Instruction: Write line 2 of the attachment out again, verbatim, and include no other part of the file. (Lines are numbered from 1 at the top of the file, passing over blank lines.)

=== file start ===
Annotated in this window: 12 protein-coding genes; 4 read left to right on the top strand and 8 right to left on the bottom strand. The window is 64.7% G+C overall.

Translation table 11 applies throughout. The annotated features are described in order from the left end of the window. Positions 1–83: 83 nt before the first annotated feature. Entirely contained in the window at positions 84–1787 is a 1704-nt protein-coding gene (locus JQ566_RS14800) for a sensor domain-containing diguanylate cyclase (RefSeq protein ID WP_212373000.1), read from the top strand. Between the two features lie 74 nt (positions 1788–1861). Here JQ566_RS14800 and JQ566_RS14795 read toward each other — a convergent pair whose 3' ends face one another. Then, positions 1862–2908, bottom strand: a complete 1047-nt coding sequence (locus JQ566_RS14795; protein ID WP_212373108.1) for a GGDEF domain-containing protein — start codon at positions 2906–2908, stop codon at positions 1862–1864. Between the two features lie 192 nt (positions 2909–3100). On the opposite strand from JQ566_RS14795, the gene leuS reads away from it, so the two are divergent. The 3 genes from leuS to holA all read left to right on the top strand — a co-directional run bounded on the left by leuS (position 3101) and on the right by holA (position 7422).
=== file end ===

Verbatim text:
Translation table 11 applies throughout. The annotated features are described in order from the left end of the window. Positions 1–83: 83 nt before the first annotated feature. Entirely contained in the window at positions 84–1787 is a 1704-nt protein-coding gene (locus JQ566_RS14800) for a sensor domain-containing diguanylate cyclase (RefSeq protein ID WP_212373000.1), read from the top strand. Between the two features lie 74 nt (positions 1788–1861). Here JQ566_RS14800 and JQ566_RS14795 read toward each other — a convergent pair whose 3' ends face one another. Then, positions 1862–2908, bottom strand: a complete 1047-nt coding sequence (locus JQ566_RS14795; protein ID WP_212373108.1) for a GGDEF domain-containing protein — start codon at positions 2906–2908, stop codon at positions 1862–1864. Between the two features lie 192 nt (positions 2909–3100). On the opposite strand from JQ566_RS14795, the gene leuS reads away from it, so the two are divergent. The 3 genes from leuS to holA all read left to right on the top strand — a co-directional run bounded on the left by leuS (position 3101) and on the right by holA (position 7422).